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- Whatever my film work was, it was a departure from the sex symbol previously, who was blonde and more docile than the characters I portrayed as a sex symbol…I think it was a different role for women. Women watch other women, and they are affected by that.
- On how she felt that her early roles were a form of liberation in “Body of Work: Screen Siren Raquel Welch Gets Her Lincoln Center Retrospective” in The Observer (New York, February 7, 2012)
- A lot of times I would play a lot of roles a man would play…In One Million Years B.C.—yes, the costume was revealing. But I was outdoors all the time, I was fighting to survive, there was a girlfight. I was participating, it was physical, and I was independent. I wasn’t that pushover kind of a girl. And I think that left an impression.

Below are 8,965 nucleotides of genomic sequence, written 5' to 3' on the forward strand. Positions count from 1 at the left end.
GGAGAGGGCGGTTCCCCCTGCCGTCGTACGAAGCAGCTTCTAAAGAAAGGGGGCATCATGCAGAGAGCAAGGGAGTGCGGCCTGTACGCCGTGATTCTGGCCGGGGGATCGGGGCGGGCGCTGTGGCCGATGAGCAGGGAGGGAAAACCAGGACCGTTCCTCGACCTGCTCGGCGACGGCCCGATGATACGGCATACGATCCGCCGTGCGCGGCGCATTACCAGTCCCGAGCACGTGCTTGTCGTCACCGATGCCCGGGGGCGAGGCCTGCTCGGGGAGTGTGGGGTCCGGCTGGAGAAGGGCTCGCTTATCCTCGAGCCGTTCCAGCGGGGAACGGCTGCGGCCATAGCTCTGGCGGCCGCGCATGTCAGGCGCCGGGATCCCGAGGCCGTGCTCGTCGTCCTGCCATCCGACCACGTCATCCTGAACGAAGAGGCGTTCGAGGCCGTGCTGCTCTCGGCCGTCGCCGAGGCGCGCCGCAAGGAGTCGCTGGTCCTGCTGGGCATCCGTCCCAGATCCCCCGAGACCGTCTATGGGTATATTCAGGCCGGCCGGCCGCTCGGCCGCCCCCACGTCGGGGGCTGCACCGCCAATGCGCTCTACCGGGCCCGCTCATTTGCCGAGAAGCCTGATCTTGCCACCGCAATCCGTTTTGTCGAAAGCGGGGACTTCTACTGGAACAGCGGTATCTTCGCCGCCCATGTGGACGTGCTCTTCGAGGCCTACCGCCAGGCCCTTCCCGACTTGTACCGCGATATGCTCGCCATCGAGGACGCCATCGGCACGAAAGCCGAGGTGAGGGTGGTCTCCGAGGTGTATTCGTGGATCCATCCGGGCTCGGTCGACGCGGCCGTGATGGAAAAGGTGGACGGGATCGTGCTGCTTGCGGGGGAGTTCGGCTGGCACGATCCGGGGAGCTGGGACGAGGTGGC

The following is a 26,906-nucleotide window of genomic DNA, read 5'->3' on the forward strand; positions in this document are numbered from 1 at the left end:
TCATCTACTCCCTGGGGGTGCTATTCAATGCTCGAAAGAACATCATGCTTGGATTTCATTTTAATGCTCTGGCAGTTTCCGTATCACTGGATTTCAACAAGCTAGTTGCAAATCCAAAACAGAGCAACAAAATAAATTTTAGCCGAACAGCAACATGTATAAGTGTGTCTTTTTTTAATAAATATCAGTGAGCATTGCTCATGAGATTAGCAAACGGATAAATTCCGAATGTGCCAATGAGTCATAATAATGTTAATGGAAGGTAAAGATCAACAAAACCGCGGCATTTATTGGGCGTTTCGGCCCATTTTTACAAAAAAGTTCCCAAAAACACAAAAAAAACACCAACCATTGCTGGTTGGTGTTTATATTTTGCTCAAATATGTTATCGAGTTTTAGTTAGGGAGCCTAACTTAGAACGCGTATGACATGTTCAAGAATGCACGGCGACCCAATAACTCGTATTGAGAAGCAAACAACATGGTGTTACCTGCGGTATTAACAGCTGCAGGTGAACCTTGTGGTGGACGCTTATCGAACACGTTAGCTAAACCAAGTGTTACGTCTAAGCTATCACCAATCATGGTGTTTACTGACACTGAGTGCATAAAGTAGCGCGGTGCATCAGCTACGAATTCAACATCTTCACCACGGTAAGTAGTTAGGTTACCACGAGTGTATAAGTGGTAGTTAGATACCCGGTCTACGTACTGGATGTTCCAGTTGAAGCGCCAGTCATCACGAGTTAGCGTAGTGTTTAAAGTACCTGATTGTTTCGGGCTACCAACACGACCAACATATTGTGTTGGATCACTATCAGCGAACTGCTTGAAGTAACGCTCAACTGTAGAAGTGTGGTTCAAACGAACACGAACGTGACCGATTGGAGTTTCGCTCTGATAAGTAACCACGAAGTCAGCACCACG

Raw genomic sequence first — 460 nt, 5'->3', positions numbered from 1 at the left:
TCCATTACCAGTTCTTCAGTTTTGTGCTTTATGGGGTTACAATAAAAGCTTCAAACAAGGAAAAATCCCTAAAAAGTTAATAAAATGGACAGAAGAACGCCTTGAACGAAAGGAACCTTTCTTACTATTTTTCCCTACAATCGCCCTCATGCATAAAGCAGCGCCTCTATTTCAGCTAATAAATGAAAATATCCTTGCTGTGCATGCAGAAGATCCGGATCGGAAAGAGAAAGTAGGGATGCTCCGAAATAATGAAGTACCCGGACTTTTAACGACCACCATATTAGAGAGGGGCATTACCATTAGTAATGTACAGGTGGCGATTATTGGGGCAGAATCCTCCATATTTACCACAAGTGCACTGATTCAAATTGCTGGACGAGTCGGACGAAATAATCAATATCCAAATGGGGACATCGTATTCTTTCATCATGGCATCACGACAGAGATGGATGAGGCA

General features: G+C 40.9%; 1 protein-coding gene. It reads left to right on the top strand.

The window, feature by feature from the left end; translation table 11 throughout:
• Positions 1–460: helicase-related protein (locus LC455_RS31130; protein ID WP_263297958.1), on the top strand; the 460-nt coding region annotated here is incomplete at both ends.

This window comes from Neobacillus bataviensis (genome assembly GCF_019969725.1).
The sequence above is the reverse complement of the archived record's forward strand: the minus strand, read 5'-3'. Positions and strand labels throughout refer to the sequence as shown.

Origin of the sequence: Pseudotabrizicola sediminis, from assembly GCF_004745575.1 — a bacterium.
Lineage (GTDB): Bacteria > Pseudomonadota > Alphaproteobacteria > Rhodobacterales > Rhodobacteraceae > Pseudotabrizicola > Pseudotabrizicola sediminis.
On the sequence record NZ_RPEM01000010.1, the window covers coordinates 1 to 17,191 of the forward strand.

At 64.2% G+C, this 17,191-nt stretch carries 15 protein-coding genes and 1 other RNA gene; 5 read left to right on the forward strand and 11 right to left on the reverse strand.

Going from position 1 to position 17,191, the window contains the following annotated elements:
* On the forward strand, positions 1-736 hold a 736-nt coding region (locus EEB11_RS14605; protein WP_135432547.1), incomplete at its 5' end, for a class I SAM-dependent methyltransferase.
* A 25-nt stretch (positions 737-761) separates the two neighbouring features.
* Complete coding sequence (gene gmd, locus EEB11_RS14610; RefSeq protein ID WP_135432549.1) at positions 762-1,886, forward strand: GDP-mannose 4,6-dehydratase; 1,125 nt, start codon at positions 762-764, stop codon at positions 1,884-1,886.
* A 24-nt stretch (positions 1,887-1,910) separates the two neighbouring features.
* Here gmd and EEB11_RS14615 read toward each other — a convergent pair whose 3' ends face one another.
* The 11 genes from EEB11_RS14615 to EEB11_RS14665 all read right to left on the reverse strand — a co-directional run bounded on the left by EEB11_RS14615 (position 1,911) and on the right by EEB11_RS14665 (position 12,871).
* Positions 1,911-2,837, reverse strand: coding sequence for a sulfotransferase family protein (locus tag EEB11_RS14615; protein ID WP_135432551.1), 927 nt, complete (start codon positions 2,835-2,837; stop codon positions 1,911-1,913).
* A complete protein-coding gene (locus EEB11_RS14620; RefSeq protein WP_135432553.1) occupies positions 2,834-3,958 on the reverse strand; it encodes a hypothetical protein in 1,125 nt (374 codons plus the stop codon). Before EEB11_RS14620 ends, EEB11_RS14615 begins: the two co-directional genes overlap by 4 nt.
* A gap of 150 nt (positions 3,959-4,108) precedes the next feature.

- On how she felt her roles were masculine in “Body of Work: Screen Siren Raquel Welch Gets Her Lincoln Center Retrospective” in The Observer (New York, February 7, 2012)
- It’s not that I wanted to go into the male mentality, but into the duality. There’s a duality in every man and every woman. And when you have a homosexual man who’s a movie critic and he wants to make himself into a woman who somehow resembles a film goddess, like the women in film from 1935-1945, and then you have to watch how she interacts with these young people who have know idea who they’re really dealing with. The film never could embrace the different layers of complications of what’s going on with Myra/Myron…
- On her role in the cult classic film Myra Breckenridge in “The GQ&A: Raquel Welch” in GQ (February 10, 2012)